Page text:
Nick Abbot 10pm - 1am
Increase support or face 'catastrophic economic consequences', bosses warn PM
18 October 2020, 07:30
Existing economic support packages will not be enough to stave off mass redundancies and business failures during the coronavirus crisis, bosses have warned Boris Johnson.
The British Chambers of Commerce told the Prime Minister that any new lockdown restrictions must come with "truly commensurate" financial support or risk "catastrophic economic consequences".
In a letter to Mr Johnson on Saturday, they raised particular concern about the Tier 2 restrictions imposed on London and other areas on Saturday because they "dramatically" hamper businesses without extra support.
The Government said all restrictions "are guided by the science" in order to bring down transmission rates and stressed that it had introduced a £200 billion support package.
In the letter, the chambers said the Job Support Scheme, which sees the Treasury pay two-thirds of workers' wages in businesses told to shut in Tier 3, will "assist some firms".
But they added that firms they represent say it "will not be enough to stave off mass redundancies and business failures" as they called for "enhanced support".
"Chambers are clear that any new restrictions must go hand in hand with truly commensurate financial support for wages and day-to-day running costs," they said.
It comes as retired UK Supreme Court judge Lord Jonathan Sumption criticised the Government for initiating a "repeat performance of a policy that has demonstrably failed".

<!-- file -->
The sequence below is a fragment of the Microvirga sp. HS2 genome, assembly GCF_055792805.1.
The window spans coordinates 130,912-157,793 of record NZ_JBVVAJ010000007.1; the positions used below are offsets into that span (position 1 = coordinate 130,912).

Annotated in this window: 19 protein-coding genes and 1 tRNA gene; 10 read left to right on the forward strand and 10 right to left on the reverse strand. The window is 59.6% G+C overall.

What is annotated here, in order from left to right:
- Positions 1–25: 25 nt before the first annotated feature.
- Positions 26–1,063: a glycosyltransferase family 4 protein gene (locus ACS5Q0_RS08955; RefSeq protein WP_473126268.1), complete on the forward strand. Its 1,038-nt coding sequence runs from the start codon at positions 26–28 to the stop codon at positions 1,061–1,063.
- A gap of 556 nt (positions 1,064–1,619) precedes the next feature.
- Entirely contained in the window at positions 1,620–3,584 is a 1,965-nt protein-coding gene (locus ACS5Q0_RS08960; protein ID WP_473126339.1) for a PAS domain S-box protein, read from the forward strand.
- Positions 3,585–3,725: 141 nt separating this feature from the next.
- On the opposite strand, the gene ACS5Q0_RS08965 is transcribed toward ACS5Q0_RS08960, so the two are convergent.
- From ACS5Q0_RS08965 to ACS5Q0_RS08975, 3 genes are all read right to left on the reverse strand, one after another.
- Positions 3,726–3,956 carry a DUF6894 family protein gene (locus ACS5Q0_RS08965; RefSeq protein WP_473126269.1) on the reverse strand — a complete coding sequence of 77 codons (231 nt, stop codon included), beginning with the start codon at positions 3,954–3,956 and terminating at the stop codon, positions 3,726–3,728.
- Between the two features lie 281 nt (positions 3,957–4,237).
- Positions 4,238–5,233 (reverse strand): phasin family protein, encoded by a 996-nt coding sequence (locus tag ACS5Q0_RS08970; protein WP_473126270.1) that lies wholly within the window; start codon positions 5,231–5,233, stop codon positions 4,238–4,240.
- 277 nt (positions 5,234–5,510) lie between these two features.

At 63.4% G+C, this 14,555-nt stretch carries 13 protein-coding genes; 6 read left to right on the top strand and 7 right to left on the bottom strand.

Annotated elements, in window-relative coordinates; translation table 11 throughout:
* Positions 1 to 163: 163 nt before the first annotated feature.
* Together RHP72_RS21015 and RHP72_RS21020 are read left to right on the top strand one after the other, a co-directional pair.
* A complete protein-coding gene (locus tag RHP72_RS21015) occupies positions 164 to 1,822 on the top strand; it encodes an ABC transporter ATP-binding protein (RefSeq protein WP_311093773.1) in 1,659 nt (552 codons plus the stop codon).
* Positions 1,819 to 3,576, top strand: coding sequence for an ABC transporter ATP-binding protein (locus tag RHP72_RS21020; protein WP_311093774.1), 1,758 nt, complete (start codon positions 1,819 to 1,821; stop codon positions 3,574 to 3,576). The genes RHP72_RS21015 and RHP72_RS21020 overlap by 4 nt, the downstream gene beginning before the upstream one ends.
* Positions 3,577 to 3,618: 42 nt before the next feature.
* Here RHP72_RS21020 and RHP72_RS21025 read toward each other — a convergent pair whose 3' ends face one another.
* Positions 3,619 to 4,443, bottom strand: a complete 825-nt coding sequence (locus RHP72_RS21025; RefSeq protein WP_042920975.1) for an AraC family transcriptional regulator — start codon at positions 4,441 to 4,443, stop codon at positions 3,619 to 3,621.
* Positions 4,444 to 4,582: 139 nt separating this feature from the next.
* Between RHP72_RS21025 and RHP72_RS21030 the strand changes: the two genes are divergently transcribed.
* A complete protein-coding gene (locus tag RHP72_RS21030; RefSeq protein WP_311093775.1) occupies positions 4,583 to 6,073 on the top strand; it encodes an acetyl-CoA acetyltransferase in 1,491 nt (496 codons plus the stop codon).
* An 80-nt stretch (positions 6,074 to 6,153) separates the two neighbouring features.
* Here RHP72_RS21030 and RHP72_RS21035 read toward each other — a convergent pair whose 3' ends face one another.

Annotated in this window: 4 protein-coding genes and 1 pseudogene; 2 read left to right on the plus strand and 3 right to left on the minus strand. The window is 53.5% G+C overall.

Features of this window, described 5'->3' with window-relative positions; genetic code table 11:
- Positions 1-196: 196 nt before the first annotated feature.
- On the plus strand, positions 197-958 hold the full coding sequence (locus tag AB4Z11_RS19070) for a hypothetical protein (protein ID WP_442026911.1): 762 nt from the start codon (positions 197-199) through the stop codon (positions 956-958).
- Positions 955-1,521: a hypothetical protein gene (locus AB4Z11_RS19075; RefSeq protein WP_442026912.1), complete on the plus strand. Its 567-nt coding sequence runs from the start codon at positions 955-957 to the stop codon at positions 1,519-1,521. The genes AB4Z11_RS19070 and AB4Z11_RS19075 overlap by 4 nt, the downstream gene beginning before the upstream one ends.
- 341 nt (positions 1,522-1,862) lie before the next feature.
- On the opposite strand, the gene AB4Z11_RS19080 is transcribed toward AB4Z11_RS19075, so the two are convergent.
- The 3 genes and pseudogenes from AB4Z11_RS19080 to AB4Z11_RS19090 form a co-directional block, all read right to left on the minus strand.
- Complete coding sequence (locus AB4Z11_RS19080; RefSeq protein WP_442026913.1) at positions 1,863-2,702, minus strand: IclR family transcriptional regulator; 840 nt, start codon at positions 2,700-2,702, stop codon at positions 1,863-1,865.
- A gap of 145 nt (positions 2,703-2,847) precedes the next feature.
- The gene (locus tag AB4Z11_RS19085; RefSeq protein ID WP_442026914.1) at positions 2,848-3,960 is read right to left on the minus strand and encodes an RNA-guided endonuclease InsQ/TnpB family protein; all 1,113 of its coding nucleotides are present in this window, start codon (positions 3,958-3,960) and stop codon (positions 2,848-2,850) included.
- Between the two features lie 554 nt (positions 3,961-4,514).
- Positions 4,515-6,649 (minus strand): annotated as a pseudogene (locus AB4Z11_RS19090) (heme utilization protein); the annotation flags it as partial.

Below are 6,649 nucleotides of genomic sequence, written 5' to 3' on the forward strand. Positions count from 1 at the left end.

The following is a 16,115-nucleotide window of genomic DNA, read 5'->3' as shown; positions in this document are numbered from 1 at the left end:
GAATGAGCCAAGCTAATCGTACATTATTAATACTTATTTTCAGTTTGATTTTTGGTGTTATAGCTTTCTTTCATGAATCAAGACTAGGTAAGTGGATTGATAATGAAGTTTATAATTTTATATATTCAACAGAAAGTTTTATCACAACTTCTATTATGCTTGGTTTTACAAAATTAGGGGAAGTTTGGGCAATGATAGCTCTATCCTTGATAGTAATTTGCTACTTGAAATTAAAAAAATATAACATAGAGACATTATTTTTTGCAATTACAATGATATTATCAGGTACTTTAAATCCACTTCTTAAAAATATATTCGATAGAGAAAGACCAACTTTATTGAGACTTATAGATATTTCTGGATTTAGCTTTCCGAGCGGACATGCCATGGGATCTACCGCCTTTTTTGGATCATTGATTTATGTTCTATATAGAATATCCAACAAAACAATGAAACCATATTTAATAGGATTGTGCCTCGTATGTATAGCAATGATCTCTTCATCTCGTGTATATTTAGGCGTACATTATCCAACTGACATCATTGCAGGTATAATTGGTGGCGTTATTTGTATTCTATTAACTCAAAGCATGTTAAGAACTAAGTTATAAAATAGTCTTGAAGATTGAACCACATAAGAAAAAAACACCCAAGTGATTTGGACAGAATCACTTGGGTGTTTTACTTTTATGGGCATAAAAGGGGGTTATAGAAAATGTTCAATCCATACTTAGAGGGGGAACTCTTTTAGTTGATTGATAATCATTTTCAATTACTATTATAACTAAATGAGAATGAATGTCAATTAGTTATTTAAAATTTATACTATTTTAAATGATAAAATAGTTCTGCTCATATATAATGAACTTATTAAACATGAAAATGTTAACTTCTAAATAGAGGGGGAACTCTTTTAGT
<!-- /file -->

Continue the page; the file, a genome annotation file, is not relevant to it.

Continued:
"Our Government is planning to destroy businesses and jobs, to increase poverty, to aggravate mental illness, and to inflict untold distress on many millions of active and healthy people who are unlikely to suffer serious symptoms even if they are infected," he said.
The chambers set five tests to prevent economic disaster, including restrictions being evidence-based, and ensuring firms have time to prepare and have adequate compensation.
They also call for the Test and Trace system to be "significantly" improved and for a "clear process" for altering restrictions.
"Over the critical weeks ahead, these tests must be met - to avoid serious damage to business and consumer confidence, and potentially catastrophic economic consequences," they added.
The bosses demanded a response within seven days on how the tests will be met.
A Government spokeswoman said: "Our expanded Job Support Scheme will protect jobs in businesses that are closed or facing challenges, we've increased grants for firms required to close and are providing additional funding for local authorities and devolved administrations.
"This is alongside existing support measures including extended VAT cuts, businesses rates holidays and our extended loan schemes."
Shadow business secretary Ed Miliband said that firms "across the country are sounding the alarm".
"The so-called Job Support Scheme won't work for many, the grants available to businesses are a fraction of what was provided in March, and firms severely affected by restrictions but not legally closed are being left high and dry," the Labour MP said.
"Public health measures must go hand in hand with the necessary economic support.
"Business is clear that the Government's sink or swim mentality isn't working.
"To prevent business failures and massive redundancies, the Government must get the message and provide the support commensurate with the scale of the economic emergency."